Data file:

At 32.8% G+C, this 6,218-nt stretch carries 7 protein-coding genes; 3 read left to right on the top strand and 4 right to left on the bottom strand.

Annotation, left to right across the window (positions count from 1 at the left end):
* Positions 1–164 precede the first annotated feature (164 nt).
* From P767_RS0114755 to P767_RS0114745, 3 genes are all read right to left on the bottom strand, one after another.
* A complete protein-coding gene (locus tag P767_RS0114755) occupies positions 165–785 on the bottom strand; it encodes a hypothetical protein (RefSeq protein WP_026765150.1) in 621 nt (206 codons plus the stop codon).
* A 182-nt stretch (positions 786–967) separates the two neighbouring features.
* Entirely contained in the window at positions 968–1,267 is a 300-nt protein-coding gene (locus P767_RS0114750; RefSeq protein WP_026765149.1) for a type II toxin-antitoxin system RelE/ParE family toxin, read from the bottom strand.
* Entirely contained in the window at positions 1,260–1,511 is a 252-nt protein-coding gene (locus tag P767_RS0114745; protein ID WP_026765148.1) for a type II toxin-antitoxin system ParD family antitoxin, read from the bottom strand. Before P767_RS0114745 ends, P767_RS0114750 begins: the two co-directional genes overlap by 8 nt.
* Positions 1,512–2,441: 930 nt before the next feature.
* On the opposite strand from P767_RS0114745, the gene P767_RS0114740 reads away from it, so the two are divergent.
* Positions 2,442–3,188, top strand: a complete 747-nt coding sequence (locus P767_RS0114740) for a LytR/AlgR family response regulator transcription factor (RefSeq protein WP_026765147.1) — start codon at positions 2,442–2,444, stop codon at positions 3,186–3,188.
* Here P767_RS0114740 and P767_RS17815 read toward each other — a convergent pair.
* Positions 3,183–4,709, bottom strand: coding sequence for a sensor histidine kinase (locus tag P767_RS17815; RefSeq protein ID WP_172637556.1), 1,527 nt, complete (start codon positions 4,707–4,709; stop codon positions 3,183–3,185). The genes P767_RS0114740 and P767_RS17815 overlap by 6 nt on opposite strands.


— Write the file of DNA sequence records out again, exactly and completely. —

At 32.8% G+C, this 6,218-nt stretch carries 7 protein-coding genes; 3 read left to right on the top strand and 4 right to left on the bottom strand.

Annotation, left to right across the window (positions count from 1 at the left end):
* Positions 1–164 precede the first annotated feature (164 nt).
* From P767_RS0114755 to P767_RS0114745, 3 genes are all read right to left on the bottom strand, one after another.
* A complete protein-coding gene (locus tag P767_RS0114755) occupies positions 165–785 on the bottom strand; it encodes a hypothetical protein (RefSeq protein WP_026765150.1) in 621 nt (206 codons plus the stop codon).
* A 182-nt stretch (positions 786–967) separates the two neighbouring features.
* Entirely contained in the window at positions 968–1,267 is a 300-nt protein-coding gene (locus P767_RS0114750; RefSeq protein WP_026765149.1) for a type II toxin-antitoxin system RelE/ParE family toxin, read from the bottom strand.
* Entirely contained in the window at positions 1,260–1,511 is a 252-nt protein-coding gene (locus tag P767_RS0114745; protein ID WP_026765148.1) for a type II toxin-antitoxin system ParD family antitoxin, read from the bottom strand. Before P767_RS0114745 ends, P767_RS0114750 begins: the two co-directional genes overlap by 8 nt.
* Positions 1,512–2,441: 930 nt before the next feature.
* On the opposite strand from P767_RS0114745, the gene P767_RS0114740 reads away from it, so the two are divergent.
* Positions 2,442–3,188, top strand: a complete 747-nt coding sequence (locus P767_RS0114740) for a LytR/AlgR family response regulator transcription factor (RefSeq protein WP_026765147.1) — start codon at positions 2,442–2,444, stop codon at positions 3,186–3,188.
* Here P767_RS0114740 and P767_RS17815 read toward each other — a convergent pair.
* Positions 3,183–4,709, bottom strand: coding sequence for a sensor histidine kinase (locus tag P767_RS17815; RefSeq protein ID WP_172637556.1), 1,527 nt, complete (start codon positions 4,707–4,709; stop codon positions 3,183–3,185). The genes P767_RS0114740 and P767_RS17815 overlap by 6 nt on opposite strands.